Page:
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The norms and shared attitudes that pervade an ORGANIZATION. It may be expressed in symbols, rituals and the language used by organization members. It thus constitutes the distinctive characteristics of an organization. In recent years managerial interest in organizational culture has grown enormously It is believed that the culture will influence how individuals behave at work and hence will affect both individual and organizational performances.

A number of types of culture have been identified in this respect:

  1. power culture, characterized by an emphasis on personal charisma, risk-taking and a low level of respect for procedures. This might be found in a small entrepreneurial organization, where power tends to be concentrated in the entrepreneur;
  2. rôle culture, characterized by well-defined procedures and job roles, and an emphasis on conformity. This might be found in an established BUREAUCRACY for example government administration;
  3. task culture, characterized by an emphasis on problem-solving by expert teams. Groups are formed to deal with particular problems. Once the task is completed the group may be disbanded. Here the culture is one which attaches importance to expertise, though in fact expertise may be less developed in organizations of this sort than in role culture organizations, where job roles are more specialized. Task culture places a much greater emphasis on flexibility and creativity than does role culture;
  4. person-oriented culture, characterized by an emphasis on meeting the needs of individuals in the organization. This is often found in small, ‘alternative’ organizations. It may also characterize small organizations composed mainly of PROFESSIONALS, such as small consultancy companies, where it is deemed important that individuals be given some freedom to shape their jobs so that they can pursue particular professional or other ‘acceptable’ outside interests (for example, being a local councillor).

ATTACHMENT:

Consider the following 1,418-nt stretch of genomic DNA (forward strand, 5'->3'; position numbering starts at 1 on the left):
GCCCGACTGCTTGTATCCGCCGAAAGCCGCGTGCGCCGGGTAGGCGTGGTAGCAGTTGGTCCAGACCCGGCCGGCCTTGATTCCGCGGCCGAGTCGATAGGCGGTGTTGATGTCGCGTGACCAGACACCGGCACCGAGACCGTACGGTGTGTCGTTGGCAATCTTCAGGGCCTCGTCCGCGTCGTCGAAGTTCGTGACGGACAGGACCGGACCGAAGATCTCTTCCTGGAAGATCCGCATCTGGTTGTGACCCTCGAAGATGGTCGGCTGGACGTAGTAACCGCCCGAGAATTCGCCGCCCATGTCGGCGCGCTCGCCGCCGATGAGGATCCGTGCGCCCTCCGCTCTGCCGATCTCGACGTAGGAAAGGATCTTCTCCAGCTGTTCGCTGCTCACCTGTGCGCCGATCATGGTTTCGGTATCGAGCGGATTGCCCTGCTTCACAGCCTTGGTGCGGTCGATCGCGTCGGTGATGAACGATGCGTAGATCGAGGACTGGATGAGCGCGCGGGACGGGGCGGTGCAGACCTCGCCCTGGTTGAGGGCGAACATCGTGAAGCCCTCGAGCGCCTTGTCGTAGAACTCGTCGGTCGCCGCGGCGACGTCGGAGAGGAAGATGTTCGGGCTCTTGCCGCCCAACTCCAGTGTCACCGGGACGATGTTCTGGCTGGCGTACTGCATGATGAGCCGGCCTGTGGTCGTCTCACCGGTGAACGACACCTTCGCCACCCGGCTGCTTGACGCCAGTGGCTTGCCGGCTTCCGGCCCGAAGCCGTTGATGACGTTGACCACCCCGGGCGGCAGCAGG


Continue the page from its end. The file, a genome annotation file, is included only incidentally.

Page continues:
A concern of many managers in recent years has been that the prevailing culture of their organization is inappropriate, or even obstructive, to a desired change in objectives. For instance, a role culture, where jobs are specialized and well-defined, could obstruct creativity and hence prevent an organization from becoming more entrepreneurial. As a result much attention recently has been devoted to changing cultures. It is doubtful, however, whether managers can actually achieve dramatic cultural change in the short term. Culture is influenced by a complex of factors, such as the character and background of the workforce, many of which are to some extent independent of managerial action. See MANAGEMENT STYLE. MECHANISTIC AND ORGANISMIC, EXCELLENCE CULTURE.

Collins Dictionary of Business, 3rd ed. © 2002, 2005 C Pass, B Lowes, A Pendleton, L Chadwick, D O’Reilly and M Afferson
References in periodicals archive ?
In the 1880s, Mason urged members of the American Fish Culture Association to consider the efforts of some European fish culturists who used fresh water shrimp (and other small organisms) for cheap, self-reproducing fish food.
I can tell you from experience the worst job in the world is taking off those nets when it's snowing and cold,'' the fish culturist said.
The increase in fish consumption as a good source of protein and its cultural and religious acceptability are an indication that catfish culturists must live up to expectation of meeting the local demand.
One problem facing fish culturist is the need to obtain a balance between a rapid fish growth and optimum use of the supplied feed.
This book is a remarkable testimony to the popular culturist slogan, "popular culture IS culture." Through careful on-ground empirical observation, it relates how a variety of popular culture vehicles from the United Kingdom and Europe have generated tourism and tourist culture fandom.
McLuhan might have been the world's greatest popular culturist offering what some consider to be an articulated short cut to understanding the phenomenon of the world as viewed through pixels and electrons.
The silk is sold at such high rates throughout the country, but over here we are not getting adequate returns for our efforts," said Jeet Bandhan, a Seri culturist.
* Are you a property modernist, or are you a property culturist?
As described in Holliday, Hyde, & Kullman (2004), a small-culture approach moves away from the culturist focus on pseudo-homogenous national groups often described in stereotypical terms; moreover, it allows us to question the often tacit and unarticulated ideological issues at stake in people's meaning-makings processes.
Pop management theory in its 'high commitment workplace' guise still pursues this inclusive culturist ideal; the other side of harassment and sacking of union sympathisers is casual Fridays.
Are 19th century Presbyterians better described as 'culturist' rather than 'racists' perhaps?
A powerful "communitarian" or "culturist" movement began to gain force and stress the value of the community.